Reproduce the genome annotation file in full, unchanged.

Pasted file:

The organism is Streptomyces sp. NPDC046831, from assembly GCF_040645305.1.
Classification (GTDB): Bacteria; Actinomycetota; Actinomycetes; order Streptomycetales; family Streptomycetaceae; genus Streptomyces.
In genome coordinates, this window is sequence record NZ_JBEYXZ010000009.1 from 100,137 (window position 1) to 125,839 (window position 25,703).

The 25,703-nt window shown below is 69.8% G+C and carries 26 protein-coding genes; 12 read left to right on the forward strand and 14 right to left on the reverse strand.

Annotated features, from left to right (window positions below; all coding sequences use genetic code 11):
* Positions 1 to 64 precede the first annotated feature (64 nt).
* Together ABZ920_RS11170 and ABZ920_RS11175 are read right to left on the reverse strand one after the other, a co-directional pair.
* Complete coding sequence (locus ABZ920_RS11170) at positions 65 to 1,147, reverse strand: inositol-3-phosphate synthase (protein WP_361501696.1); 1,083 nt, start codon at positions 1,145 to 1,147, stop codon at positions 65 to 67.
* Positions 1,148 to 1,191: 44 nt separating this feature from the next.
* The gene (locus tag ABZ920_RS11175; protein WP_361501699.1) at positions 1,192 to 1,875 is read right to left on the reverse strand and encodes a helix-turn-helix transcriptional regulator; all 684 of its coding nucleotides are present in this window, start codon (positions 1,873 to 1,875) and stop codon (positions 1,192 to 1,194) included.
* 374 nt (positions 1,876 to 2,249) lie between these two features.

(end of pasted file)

The organism is Streptomyces sp. NPDC046831, from assembly GCF_040645305.1.
Classification (GTDB): Bacteria; Actinomycetota; Actinomycetes; order Streptomycetales; family Streptomycetaceae; genus Streptomyces.
In genome coordinates, this window is sequence record NZ_JBEYXZ010000009.1 from 100,137 (window position 1) to 125,839 (window position 25,703).

The 25,703-nt window shown below is 69.8% G+C and carries 26 protein-coding genes; 12 read left to right on the forward strand and 14 right to left on the reverse strand.

Annotated features, from left to right (window positions below; all coding sequences use genetic code 11):
* Positions 1 to 64 precede the first annotated feature (64 nt).
* Together ABZ920_RS11170 and ABZ920_RS11175 are read right to left on the reverse strand one after the other, a co-directional pair.
* Complete coding sequence (locus ABZ920_RS11170) at positions 65 to 1,147, reverse strand: inositol-3-phosphate synthase (protein WP_361501696.1); 1,083 nt, start codon at positions 1,145 to 1,147, stop codon at positions 65 to 67.
* Positions 1,148 to 1,191: 44 nt separating this feature from the next.
* The gene (locus tag ABZ920_RS11175; protein WP_361501699.1) at positions 1,192 to 1,875 is read right to left on the reverse strand and encodes a helix-turn-helix transcriptional regulator; all 684 of its coding nucleotides are present in this window, start codon (positions 1,873 to 1,875) and stop codon (positions 1,192 to 1,194) included.
* 374 nt (positions 1,876 to 2,249) lie between these two features.